Donald Trump hints at new nuclear deal with Iran as he hosts Macron.Mr Trump is attracted to power, and Monsieur Macron exudes it.For back home, it looks like our economic policy is being written by Jacob Rees-Mogg, who killed off months of Downing Street work on a customs partnership with the EU by calling it cretinous; while our foreign policy with our neighbours like Ireland is being dictated by a tiny number of DUP MPs, who today threatened “to bring down the Government” unless they got their way on the Irish border issue.Everything about Monsieur Macron says, “L’état, c’est moi”. Who is in charge of the British state is less clear.Taking Donald Trump seriously has paid off for Emmanuel Macron on the global stage.Macron is positioning France as a country that can take second place behind America in interventions.Some robust French curses must have raced through President Macron’s mind as he was required to listen to a broadside against the Iran nuclear deal by Donald Trump in Washington this week, followed by a bout of gorilla grooming. Let me get this little bit of dandruff is not a line prominent in diplomatic handbooks when it comes to putting a foreign guest at ease.But the sting of Trump’s remark was about making Macron perfect he is perfect was an impish jibe at the French leader’s neatness and touch of vanity. But the French president can afford a dose of sang-froid about his Washington excursion .For all the pawing and preening at his expense,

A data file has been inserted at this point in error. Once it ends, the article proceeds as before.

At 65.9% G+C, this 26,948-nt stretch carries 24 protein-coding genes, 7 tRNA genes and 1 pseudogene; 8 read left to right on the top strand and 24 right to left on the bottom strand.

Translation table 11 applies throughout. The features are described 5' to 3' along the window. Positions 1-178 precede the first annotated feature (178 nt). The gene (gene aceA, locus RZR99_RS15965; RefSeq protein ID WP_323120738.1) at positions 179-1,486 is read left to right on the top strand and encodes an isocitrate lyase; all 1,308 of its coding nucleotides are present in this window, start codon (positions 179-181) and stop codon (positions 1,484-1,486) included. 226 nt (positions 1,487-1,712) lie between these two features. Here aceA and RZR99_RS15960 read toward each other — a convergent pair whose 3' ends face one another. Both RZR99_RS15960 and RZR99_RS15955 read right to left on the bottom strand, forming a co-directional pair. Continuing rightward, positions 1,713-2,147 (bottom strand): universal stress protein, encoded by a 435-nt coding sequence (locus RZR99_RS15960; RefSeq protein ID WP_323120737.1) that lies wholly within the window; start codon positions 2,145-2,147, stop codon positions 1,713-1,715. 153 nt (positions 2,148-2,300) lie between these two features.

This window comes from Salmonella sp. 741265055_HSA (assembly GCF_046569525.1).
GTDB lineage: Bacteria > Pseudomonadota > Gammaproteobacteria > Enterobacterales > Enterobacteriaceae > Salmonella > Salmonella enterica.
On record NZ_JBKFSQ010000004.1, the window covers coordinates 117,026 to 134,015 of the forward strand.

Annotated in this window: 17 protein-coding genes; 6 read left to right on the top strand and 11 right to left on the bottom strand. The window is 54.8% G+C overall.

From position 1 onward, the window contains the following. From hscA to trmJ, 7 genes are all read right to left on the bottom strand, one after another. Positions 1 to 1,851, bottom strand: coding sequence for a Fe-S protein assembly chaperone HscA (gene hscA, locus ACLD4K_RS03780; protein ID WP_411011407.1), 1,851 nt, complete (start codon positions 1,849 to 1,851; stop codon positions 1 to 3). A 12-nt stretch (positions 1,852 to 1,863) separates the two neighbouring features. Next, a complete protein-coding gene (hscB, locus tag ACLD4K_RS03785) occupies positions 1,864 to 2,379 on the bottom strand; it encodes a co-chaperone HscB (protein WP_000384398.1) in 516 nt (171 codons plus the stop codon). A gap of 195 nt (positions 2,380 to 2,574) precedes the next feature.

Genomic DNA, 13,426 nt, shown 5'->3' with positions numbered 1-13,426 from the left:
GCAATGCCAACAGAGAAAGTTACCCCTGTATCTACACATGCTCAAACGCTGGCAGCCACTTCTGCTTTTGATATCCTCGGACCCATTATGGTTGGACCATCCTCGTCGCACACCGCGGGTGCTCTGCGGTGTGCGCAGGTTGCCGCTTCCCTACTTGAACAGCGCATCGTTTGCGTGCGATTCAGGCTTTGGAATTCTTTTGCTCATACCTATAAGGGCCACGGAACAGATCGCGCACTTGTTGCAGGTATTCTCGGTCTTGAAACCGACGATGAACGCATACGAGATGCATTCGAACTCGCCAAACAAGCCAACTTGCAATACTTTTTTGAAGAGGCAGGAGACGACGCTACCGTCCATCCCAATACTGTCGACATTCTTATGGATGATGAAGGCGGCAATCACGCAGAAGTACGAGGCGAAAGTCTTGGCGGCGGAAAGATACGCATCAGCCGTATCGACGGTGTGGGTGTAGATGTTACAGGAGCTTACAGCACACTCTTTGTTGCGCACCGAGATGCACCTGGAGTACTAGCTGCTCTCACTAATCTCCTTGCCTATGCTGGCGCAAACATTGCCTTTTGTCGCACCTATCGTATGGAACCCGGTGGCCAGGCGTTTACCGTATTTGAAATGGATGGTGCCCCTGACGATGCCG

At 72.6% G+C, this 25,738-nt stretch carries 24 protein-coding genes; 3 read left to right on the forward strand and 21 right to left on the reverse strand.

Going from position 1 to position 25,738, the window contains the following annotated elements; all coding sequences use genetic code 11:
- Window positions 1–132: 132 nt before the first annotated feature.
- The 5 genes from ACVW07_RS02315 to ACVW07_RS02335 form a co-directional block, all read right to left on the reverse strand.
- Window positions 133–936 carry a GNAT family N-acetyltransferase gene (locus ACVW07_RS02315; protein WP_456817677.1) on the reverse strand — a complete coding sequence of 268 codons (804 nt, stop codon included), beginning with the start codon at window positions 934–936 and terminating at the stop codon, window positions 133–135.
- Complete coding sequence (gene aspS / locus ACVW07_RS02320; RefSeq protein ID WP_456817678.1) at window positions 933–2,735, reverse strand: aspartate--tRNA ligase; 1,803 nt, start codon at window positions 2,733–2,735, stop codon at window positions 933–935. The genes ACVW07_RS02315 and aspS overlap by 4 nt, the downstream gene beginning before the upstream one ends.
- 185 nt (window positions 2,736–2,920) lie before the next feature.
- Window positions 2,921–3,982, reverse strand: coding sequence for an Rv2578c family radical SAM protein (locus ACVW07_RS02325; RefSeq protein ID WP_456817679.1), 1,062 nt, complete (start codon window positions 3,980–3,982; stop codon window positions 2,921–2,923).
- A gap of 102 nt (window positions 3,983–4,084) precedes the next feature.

Trump has effectively crowned Macron as the one-man answer to the sly question long ago put by Henry Kissinger about Europe namely, whom he should call if he wished to speak to Europe.Macron, in return, has crowned himself Europe’s negotiator-in-chief on the faltering Iran deal, waiving sanctions in return for Iran not pursuing its nuclear programme. As Trump is determined to tear up the Obama-era deal when it comes up for renewal next month, Macron has shrewdly made himself the co-sponsor of any new deal and the master of shuttle diplomacy with Tehran. That is a calculated edging out of Britain, which helped bring about the original deal but also a more daring bid to lead Europe in global diplomacy. Macron has paid Trump the compliment of taking him seriously and it has paid off.The sequencing of putting Macron’s visit a few days ahead of Angela Merkel’s turn is not accidental it is meant to show the Trump presidency had noted the cold shoulder offered by Merkel and inverted the order of precedence given to Germany and France accordingly. Macron knows being seen alongside Trump offers new chances for France. Macron is a nifty hybrid, exporting a blend of political styles and motives. His Right-ish side sees opportunities to shake off the moribund reputation of France as stuck in the big-state era, a claim underpinned by facing down public sector strikes.